telecommunications products and services

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The technologies used for telecommunications have changed greatly over the last 50 years. Empowered by research into semiconductors and digital electronics in the telecommunications industry

Today consumers think of telecommunications in terms of both products and services. Starting with the Carterphone decision by the Federal Communications Commission in 1968,1 it has become permissible and increasingly common for consumers to buy telecommunications applications or equipment as products as well as services. For example, a customer-owned and customer-installed WiFi local area network may be the first access link supporting a voice over Internet Protocol (VoIP) service, and a consumer may purchase a VoIP software package and install it on his or her personally owned and operated personal computer that connects to the Internet via an Internet service provider.

The technologies used for telecommunications have changed greatly over the last 50 years. Empowered by research into semiconductors and digital electronics in the telecommunications industry, analog representations of voice, images, and video have been supplanted by digital representations. The biggest consequence has been that all types of media can be represented in the same basic form (i.e., as a stream of bits) and therefore handled uniformly within a common infrastructure (most commonly as Internet Protocol, or IP, data streams). Subsequently, circuit switching was supplemented by, and will likely ultimately be supplanted by, packet switching. For example, telephony is now routinely carried at various places in the network by the Internet (using VoIP) and cable networks. Just as the PSTN is within the scope of telecommunications, so also is an Internet or cable TV network carrying a direct substitute telephony application.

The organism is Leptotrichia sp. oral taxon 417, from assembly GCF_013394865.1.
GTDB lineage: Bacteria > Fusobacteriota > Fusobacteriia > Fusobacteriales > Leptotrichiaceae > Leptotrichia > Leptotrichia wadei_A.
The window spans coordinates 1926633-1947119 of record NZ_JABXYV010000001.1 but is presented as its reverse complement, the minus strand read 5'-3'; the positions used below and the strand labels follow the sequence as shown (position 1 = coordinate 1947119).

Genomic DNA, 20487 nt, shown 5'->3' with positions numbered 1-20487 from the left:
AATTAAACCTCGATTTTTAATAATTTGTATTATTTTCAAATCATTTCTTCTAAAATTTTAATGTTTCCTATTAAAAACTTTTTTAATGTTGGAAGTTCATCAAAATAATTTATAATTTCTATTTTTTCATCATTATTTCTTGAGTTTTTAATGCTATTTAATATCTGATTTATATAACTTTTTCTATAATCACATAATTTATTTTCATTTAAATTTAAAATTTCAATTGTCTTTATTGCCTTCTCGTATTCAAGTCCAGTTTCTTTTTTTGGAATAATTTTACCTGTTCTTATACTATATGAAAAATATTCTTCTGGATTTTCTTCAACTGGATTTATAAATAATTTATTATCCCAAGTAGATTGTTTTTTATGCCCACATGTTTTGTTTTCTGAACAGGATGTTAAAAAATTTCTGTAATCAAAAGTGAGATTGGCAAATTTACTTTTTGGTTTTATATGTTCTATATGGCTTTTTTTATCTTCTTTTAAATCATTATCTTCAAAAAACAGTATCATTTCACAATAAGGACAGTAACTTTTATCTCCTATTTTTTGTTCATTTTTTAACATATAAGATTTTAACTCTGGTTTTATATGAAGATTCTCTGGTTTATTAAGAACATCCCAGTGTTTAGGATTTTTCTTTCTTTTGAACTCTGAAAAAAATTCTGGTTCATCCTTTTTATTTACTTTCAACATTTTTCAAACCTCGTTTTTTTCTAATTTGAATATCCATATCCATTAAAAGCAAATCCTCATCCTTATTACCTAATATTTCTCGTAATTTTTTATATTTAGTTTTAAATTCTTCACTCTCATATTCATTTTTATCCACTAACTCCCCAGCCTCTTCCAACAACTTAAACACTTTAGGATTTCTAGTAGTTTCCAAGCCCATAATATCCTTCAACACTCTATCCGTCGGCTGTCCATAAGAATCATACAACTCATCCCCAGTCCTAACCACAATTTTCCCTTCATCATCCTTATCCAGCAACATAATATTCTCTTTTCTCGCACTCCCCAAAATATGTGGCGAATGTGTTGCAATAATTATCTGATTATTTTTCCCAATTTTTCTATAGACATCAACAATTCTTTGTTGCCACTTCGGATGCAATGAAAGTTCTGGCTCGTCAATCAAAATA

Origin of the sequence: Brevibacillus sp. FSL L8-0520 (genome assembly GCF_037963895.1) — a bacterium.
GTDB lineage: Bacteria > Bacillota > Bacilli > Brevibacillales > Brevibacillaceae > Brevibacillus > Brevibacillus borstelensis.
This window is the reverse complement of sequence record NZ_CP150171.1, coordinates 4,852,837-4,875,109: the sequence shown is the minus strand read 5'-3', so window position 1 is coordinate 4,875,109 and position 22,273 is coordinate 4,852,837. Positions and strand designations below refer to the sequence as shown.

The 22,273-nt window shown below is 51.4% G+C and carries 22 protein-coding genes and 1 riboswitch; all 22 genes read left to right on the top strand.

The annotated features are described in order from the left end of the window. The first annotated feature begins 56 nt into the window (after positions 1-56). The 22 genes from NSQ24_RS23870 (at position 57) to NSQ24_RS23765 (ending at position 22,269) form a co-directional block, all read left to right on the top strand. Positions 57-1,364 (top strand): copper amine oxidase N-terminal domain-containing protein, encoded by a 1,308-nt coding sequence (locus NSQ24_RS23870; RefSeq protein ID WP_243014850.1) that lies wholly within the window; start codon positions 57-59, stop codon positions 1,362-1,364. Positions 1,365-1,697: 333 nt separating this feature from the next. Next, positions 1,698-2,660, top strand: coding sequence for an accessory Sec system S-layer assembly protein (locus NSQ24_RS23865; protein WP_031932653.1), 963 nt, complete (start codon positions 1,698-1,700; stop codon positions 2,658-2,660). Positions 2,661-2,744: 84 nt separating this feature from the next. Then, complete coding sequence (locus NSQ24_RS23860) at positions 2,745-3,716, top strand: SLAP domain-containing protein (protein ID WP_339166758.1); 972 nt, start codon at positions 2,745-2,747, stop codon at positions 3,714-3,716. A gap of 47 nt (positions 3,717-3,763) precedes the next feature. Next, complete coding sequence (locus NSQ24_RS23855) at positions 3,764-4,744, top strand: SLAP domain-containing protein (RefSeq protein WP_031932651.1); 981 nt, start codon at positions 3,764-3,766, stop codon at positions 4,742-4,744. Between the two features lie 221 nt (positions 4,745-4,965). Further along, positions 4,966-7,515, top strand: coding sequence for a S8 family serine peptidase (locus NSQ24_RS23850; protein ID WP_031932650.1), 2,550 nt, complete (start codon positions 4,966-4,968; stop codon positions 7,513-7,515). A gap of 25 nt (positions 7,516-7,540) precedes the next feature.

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Even with ATRA, NSF and DARPA will remain important contributors to U.S. telecommunications research efforts. The committee recommends that NSF and DARPA assess their investments in basic telecommunications research and consider increasing both their emphasis on and their level of investment in such research. Both should establish criteria for determining the appropriate level of telecommunications research funding. NSF should continue to strengthen its support for telecommunications research and should consider programs for attracting and developing young research talent. To stay at the forefront, DARPA should continue support of telecommunications research for military applications, even if there is the chance of commercial development of those technologies. In formulating its research programs, DARPA should also consider the telecommunications capabilities of potential adversaries and the risk of dependence on foreign suppliers for key technologies.

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